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Plans for Frist Health Center prompt calls for graduate student center

Trees are outside a brick building with a dark blue door.
McCosh Health Center.
Angel Kuo / The Daily Princetonian

Plans to move University Health Services from McCosh Health Center to the still-unbuilt Frist Health Center has led to speculation about what will occupy the vacant space. While the University has yet to announce an official plan for McCosh, students have speculated on possible uses for the site. Graduate students have shown particular interest in the building, citing a current lack of designated campus spaces for graduate students.

In November 2023, the University announced a plan to replace McCosh Health Center following a “major gift” from Dr. Thomas Frist Jr. Construction of the new facility is expected to be completed in 2025.


In an interview with The Daily Princetonian, Amari Tankard GS, the president of the Graduate Student Government (GSG), said that the GSG talked with the administration about a graduate student center back in 2019, but, since then, talks have stalled. She cited the decentralization of graduate student spaces and lack of easy access to meals as the main issues leading to these desires for a dedicated space for graduate students. 

Tankard compared the Undergraduate Student Government (USG) office space in Frist Campus Center to the GSG office in the basement of Campus Club. She said the GSG space frequently has accessibility and sanitation issues. 

She added that the facilities workers at Campus Club use the GSG office as their lunch room. “I’ve had meetings in there where they're just sitting on the other side of the table eating lunch …  It’s a hot mess.” Tankard also said that there were sometimes mice in the office.

Tankard shared that she complained to the head of Facilities at Campus Club and the former Assistant Dean for Student Affairs but nothing was done to address the issues.

“When the University is made aware of concerns by GSG, we work to quickly address those concerns and will continue to do so,” University Spokesperson Michael Hotchkiss wrote in an email to the ‘Prince.’

Two other graduate students also spoke to the ‘Prince’ in an interview, expressing their support for a graduate student center. David Whyman GS mentioned how “the undergrads and grads are people at different stages in their life,” and that it would be better to have a specific space for graduate students.


Rose Guingrich GS echoed these sentiments and shared that “Frist student center doesn't seem very grad student-oriented.” Guingrich and Whyman both hope to have a space for offices and meetings, and cited the lack of permanent office spaces in certain departments and social areas to build community.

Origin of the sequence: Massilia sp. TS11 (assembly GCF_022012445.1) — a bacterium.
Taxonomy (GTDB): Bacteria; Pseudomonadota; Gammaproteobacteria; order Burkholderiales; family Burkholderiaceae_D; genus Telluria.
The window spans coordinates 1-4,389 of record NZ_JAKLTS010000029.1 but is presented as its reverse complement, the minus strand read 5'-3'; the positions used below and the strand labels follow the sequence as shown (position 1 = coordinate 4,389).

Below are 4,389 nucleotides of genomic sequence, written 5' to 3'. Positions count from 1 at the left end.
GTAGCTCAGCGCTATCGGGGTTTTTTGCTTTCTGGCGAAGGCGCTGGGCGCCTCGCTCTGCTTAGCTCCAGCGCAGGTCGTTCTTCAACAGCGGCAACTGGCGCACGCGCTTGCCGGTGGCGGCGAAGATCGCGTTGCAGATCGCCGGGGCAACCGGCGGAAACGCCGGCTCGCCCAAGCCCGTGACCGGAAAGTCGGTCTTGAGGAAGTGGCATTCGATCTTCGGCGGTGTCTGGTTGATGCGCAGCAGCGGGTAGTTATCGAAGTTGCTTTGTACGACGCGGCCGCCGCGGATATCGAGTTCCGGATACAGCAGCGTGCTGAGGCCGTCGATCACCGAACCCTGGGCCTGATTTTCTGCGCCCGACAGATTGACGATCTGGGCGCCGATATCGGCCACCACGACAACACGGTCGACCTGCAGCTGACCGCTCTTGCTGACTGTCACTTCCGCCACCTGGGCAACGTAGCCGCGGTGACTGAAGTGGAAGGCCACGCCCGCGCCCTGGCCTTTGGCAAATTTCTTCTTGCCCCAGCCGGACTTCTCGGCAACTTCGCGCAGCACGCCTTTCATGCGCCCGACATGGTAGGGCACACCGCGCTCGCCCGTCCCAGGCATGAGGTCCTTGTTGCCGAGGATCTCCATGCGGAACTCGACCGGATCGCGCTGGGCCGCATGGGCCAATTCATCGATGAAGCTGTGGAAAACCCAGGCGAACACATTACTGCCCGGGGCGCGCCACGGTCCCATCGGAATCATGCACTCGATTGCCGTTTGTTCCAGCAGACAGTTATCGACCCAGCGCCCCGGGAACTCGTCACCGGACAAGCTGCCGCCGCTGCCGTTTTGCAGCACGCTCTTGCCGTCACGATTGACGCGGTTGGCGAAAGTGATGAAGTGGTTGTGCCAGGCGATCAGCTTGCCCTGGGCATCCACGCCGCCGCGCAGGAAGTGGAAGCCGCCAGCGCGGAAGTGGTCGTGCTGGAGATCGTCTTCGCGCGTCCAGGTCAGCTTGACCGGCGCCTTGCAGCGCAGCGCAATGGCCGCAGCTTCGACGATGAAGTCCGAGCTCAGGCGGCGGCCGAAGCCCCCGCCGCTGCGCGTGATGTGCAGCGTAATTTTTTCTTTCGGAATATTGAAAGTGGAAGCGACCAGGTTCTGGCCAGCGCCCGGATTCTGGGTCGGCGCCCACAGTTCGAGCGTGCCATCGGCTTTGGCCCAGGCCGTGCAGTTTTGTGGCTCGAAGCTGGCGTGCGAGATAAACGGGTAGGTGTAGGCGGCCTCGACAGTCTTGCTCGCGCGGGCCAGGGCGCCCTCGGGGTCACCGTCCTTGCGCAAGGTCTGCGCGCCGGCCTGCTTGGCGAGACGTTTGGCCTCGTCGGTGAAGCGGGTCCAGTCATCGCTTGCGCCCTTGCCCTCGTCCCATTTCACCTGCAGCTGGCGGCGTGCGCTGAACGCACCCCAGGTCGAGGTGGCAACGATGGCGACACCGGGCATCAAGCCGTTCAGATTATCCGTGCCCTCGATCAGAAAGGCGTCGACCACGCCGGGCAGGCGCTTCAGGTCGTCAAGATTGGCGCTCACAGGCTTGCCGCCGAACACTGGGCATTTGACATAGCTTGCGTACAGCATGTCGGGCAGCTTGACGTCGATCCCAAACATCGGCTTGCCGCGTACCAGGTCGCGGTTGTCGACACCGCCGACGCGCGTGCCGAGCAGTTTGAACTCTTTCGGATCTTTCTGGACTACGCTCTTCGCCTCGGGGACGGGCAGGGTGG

While originally conceived as a space for the entire student body and faculty, Frist Campus Center is known today as a hub for undergraduate students. The center hosts the USG office, McGraw Learning Center, Frist Theater, cafés, and several other gathering spaces for student activities. Frist also draws in students on the unlimited meal plan, largely underclassmen, for late meal.

Tankard echoed many similar desires along with spaces such as “cafés, convention centers, perhaps even like a large room for speaker events [and] a playroom for children [of graduate students].” 

She adds that grad students who are on campus “24 hours a day” have very few spaces to eat which she says is especially difficult because graduate students live far off-campus. 

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Last spring, Princeton Graduate Student United (PGSU) cited affordable housing deficiencies as a major issue for graduate students. With the cost of living in Princeton being increasingly inaccessible, many graduate students have been forced to find accommodations in surrounding areas.

Anthony Taboni, a graduate student in the politics department, claimed in an interview with the ‘Prince’ last spring that he and his partner searched for four months, offering six months of rent upfront, and adding his mother as a co-signer, to no avail. He claimed that he reached out to the housing office, but their suggestions were not feasible. In the end, Taboni wound up renting a one-bedroom apartment in nearby Plainsboro, N.J., for $2,000 per month.

At Harvard University, Tankard explained, her colleagues have a different experience with individual offices, a convention space, and a conference room. 

Tankard expressed that she felt these differences in treatment “[speak] to what is important to the school at the time, and I wish that we had a little more of an important space to be in.”

While “the Graduate School supports the idea of a Graduate Student Center and is continuing to collaborate with the GSG and other partners to explore future options,” University Spokesperson Jennifer Morrill wrote in an email to the 'Prince' that the University “will consider the viability of a wide range of potential uses.” 

Another idea students have proposed for the space is a campus pub. At a USG meeting last fall, former USG president Stephen Daniels ’24 named McCosh Health Center as a potential location for a pub. 

“Because we are still in the planning phase, any locations for the potential events are still being determined,” he wrote in an email to the ‘Prince’ at the time.

As of now, it remains unclear whether these wishes will be granted. Morrill added that future plans for McCosh Health Center have not been initiated yet.

Claire Meng is a contributing News writer for the ‘Prince.’

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